“Park done, Daddy.” Nita twisted in my arms and launched herself back at her father. “Ice cream time.”
“I believe ice cream is on Tuesdays,” he said. “Today is Thursday.”
“Mommy’s having a baby. She needs ice cream. My book says so. Milk and cheese and ice cream for . . .” Her face screwed up.
“Calcium,” I said.
“Calcium!” she said, screeching the word like she’d found a new toy. “Calcium, calcium, calcium. Mommy needs calcium. Mommy needs ice cream.”
“You’re right,” Karl said. “So we’ll buy Mommy some. You and I will sit and watch—”
“No! Daddy watch. Mommy and Nita eat. Need calcium, calcium, calcium!” She wriggled down, saying, “Slide!” and then took off for one last ride, running and singing at the top of her lungs.
“She’s such a deeply unhappy child,” Karl said. “I don’t know where we went wrong.”
I laughed. Nita does have a temper—no idea where that came from—but the best word to describe our daughter is exuberant. I watched her run off, black curls streaming behind her. If the nannies were surprised she was my daughter, they needed glasses. Her big blue eyes are Karl’s, but otherwise she has my hair, my features, and skin only a shade lighter. Also, sadly, she has inherited her mother’s size, meaning we’ve just barely gotten out of the infants’ section.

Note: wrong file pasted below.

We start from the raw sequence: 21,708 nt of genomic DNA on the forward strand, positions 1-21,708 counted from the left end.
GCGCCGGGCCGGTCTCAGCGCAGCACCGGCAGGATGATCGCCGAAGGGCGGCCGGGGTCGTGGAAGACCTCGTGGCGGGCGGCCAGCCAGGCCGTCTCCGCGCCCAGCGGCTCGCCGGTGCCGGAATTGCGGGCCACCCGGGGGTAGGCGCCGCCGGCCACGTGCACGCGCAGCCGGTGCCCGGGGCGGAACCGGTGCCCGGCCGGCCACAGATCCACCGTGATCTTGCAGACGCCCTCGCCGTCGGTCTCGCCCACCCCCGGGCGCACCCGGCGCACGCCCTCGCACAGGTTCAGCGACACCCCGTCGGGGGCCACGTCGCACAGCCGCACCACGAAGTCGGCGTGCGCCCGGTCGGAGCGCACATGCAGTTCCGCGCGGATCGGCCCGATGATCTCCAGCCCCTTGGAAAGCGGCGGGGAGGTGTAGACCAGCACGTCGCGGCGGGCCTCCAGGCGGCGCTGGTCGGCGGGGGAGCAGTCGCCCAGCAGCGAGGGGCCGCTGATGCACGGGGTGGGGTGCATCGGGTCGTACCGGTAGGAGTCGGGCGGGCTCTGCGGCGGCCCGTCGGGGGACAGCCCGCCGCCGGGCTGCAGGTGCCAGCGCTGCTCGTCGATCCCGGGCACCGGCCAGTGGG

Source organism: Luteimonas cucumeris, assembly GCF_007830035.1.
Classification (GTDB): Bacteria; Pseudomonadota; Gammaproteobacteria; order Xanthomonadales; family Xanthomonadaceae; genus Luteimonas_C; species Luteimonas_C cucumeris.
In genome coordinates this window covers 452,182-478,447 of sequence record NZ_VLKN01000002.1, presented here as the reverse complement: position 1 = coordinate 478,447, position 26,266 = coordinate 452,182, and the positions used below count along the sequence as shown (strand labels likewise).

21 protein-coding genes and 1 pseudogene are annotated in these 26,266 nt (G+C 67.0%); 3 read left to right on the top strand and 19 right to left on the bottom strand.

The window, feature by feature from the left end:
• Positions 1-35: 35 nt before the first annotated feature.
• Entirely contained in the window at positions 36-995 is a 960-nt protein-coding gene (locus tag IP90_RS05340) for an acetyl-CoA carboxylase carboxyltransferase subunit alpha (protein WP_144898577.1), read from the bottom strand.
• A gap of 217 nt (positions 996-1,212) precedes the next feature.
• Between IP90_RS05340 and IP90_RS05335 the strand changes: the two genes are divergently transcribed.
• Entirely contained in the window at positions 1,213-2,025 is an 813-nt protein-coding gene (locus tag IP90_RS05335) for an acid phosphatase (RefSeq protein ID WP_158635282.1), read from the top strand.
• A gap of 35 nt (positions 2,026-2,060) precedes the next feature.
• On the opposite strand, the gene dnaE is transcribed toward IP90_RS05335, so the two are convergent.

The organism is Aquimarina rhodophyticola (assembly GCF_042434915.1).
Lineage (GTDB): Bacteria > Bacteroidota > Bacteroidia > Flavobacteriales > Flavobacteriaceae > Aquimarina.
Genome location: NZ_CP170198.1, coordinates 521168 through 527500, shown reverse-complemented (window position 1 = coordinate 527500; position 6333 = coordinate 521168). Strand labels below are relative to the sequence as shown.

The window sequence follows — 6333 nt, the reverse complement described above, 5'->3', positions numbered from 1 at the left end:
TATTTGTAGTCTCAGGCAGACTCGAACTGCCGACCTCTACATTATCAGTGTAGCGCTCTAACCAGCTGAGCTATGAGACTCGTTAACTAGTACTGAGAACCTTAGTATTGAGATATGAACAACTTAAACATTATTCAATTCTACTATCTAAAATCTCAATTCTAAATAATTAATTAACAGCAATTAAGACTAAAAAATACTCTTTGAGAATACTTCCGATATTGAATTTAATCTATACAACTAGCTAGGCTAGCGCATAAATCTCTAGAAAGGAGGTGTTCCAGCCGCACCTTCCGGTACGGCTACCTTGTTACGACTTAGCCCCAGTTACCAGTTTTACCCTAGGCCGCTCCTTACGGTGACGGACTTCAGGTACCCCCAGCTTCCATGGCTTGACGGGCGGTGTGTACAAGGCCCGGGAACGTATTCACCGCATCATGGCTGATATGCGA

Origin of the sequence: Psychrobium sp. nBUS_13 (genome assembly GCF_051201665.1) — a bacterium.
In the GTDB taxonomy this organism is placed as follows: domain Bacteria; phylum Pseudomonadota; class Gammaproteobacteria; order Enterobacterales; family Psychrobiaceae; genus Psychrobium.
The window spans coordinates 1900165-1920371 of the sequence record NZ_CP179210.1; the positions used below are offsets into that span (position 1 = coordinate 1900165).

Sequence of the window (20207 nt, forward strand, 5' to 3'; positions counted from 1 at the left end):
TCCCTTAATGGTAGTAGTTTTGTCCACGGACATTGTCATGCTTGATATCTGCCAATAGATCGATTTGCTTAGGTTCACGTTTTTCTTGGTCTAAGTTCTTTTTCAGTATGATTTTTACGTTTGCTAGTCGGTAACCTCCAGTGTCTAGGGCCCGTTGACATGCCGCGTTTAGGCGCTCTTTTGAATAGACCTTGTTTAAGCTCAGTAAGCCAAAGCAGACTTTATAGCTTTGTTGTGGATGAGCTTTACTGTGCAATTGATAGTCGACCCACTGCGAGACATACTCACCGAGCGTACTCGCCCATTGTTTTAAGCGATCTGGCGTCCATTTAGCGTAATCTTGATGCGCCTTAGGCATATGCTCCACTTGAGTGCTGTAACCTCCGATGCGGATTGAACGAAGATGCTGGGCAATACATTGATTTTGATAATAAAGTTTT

Karl took my hand, entwining it in his as we walked. When we first started dating—after two years of being friends—he’d have no more held my hand in public than he’d have worn brown shoes with black trousers. I won’t say marriage and kids have mellowed him, but they’ve calmed something in his core. It is the realization of a goal he never allowed himself to even acknowledge. He had a stable life now—with territory and family—and public displays of affection declared that this was his choice and he was happy with it.
His hand tightened around mine. “I’d ask if you got done early, but I know that never happens. Was it work you could bring home?”
“Excellent timing. Nita goes ...
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Book Description Random House 2015-10-06, 2015. Hardcover. Book Condition: New. Hardcover. Publisher overstock, may contain remainder mark on edge. Bookseller Inventory # 9780307360465B